How will history judge Latin American churches’ COVID response?
Likely with both praise and blame.
On the blessed day that the coronavirus pandemic finally ends, historians will have enormous opportunities to explore its immediate impacts and its lasting consequences. That is nowhere truer than in the area of religion and faith. How will congregations be remembered for their actions during this hideous time?
In the Christian context, many lessons both inspiring and troubling come from Latin America, which has suffered appallingly from the crisis, as badly as anywhere on the planet. Even by grossly understated official statistics, the combined death toll in the five largest nations in the region (Brazil, Mexico, Colombia, Peru, and Argentina) reached a million this summer, almost a quarter of the global total. But in order to find a realistic estimate, we should probably multiply that dubious number by three. In Brazil alone, the true death toll to date is well over a million, including many young adults. Mexico has, in real numbers, lost over 600,000, about the same as the far more populous United States.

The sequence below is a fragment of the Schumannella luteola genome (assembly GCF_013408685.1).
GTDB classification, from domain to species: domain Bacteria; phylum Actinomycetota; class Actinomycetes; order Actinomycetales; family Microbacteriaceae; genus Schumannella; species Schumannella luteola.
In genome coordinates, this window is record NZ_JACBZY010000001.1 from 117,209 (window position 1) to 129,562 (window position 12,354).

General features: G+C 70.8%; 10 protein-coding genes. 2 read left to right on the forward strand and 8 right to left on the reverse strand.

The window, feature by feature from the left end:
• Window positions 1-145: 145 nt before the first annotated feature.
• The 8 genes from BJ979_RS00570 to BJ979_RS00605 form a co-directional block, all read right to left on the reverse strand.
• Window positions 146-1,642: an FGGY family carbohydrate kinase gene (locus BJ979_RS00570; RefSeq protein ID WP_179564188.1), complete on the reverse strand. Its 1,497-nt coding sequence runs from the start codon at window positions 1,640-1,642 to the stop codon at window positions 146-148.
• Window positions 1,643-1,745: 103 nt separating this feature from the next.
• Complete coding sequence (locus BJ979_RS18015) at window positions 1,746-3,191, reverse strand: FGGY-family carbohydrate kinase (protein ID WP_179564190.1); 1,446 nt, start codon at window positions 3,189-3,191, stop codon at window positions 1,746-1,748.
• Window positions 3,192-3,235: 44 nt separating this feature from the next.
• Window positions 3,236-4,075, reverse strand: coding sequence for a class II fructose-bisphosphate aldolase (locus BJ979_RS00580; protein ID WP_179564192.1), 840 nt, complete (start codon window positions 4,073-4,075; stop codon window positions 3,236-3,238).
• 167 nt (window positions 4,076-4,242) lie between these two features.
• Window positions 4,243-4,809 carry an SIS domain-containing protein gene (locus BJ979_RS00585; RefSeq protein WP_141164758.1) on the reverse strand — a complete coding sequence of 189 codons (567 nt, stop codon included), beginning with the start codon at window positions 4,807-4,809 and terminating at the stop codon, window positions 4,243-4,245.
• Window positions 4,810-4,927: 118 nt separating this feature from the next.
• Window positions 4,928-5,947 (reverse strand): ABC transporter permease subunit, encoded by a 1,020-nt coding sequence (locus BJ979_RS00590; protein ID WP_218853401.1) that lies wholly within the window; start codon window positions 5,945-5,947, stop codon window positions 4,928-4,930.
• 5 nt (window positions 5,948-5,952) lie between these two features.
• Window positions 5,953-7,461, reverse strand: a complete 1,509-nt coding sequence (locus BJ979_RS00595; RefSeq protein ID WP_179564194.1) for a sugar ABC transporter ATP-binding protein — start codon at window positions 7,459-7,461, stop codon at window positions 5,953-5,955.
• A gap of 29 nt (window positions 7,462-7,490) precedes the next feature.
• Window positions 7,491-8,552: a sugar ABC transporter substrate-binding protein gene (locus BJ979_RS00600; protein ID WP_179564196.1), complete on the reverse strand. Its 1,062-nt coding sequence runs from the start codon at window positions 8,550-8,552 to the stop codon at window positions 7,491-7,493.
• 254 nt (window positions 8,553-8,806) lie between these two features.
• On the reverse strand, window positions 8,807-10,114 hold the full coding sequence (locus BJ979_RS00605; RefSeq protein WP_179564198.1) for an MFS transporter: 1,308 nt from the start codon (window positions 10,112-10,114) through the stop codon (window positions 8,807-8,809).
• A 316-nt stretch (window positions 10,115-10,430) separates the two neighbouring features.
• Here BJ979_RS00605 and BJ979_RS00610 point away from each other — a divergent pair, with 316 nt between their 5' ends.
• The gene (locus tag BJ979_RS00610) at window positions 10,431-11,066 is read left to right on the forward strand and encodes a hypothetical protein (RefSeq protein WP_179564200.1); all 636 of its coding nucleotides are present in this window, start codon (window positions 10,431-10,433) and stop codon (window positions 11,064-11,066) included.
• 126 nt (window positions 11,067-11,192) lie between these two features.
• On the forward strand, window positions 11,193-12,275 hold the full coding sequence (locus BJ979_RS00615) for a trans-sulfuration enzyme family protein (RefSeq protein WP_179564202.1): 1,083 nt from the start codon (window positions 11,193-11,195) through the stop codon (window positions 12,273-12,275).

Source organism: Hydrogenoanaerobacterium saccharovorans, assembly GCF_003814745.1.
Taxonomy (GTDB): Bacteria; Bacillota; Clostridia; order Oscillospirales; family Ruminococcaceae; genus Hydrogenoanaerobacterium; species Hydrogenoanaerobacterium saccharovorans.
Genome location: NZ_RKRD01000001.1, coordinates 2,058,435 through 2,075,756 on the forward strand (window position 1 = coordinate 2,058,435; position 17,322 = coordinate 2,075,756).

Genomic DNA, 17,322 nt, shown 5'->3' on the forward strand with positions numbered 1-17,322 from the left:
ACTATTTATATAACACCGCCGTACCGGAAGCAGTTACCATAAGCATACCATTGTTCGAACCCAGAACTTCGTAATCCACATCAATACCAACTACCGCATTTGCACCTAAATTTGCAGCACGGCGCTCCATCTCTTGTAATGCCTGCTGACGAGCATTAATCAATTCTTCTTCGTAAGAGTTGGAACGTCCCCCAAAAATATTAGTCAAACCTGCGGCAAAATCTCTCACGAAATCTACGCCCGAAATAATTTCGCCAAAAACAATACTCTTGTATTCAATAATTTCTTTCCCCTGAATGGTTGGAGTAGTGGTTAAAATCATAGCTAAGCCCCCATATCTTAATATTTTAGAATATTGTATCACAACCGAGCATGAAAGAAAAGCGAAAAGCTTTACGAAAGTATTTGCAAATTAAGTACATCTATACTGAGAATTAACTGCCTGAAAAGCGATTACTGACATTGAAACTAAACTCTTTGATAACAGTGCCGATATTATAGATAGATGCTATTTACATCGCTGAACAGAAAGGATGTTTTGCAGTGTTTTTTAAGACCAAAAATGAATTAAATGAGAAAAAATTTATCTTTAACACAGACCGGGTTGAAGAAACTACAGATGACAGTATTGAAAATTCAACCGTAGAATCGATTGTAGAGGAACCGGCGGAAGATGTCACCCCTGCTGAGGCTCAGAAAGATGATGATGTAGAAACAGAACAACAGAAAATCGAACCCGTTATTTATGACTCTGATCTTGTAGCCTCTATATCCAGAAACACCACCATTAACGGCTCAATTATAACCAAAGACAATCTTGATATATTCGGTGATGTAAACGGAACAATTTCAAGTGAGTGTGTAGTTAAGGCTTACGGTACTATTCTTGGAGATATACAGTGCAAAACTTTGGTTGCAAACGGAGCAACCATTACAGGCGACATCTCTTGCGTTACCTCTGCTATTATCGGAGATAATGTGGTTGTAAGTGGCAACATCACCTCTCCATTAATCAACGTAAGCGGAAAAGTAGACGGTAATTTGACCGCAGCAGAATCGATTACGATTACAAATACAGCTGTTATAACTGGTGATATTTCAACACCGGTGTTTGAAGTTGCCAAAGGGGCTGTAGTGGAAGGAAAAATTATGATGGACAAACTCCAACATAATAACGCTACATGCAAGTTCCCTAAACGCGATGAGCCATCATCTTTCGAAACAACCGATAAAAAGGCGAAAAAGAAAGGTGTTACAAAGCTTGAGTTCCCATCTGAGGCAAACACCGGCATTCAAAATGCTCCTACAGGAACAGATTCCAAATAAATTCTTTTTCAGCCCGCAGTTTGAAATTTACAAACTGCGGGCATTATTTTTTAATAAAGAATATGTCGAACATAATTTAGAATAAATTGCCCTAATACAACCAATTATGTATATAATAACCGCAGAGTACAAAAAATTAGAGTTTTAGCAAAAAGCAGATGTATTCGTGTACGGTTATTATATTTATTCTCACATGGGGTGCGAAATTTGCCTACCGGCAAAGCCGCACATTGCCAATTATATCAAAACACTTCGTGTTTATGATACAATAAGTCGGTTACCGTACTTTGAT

Vaccination rates across the region are abysmally low. In societies much poorer than those of Europe or North America, the economic and social effects have been devastating. Health-care systems that were already under deep strain have come close to collapse.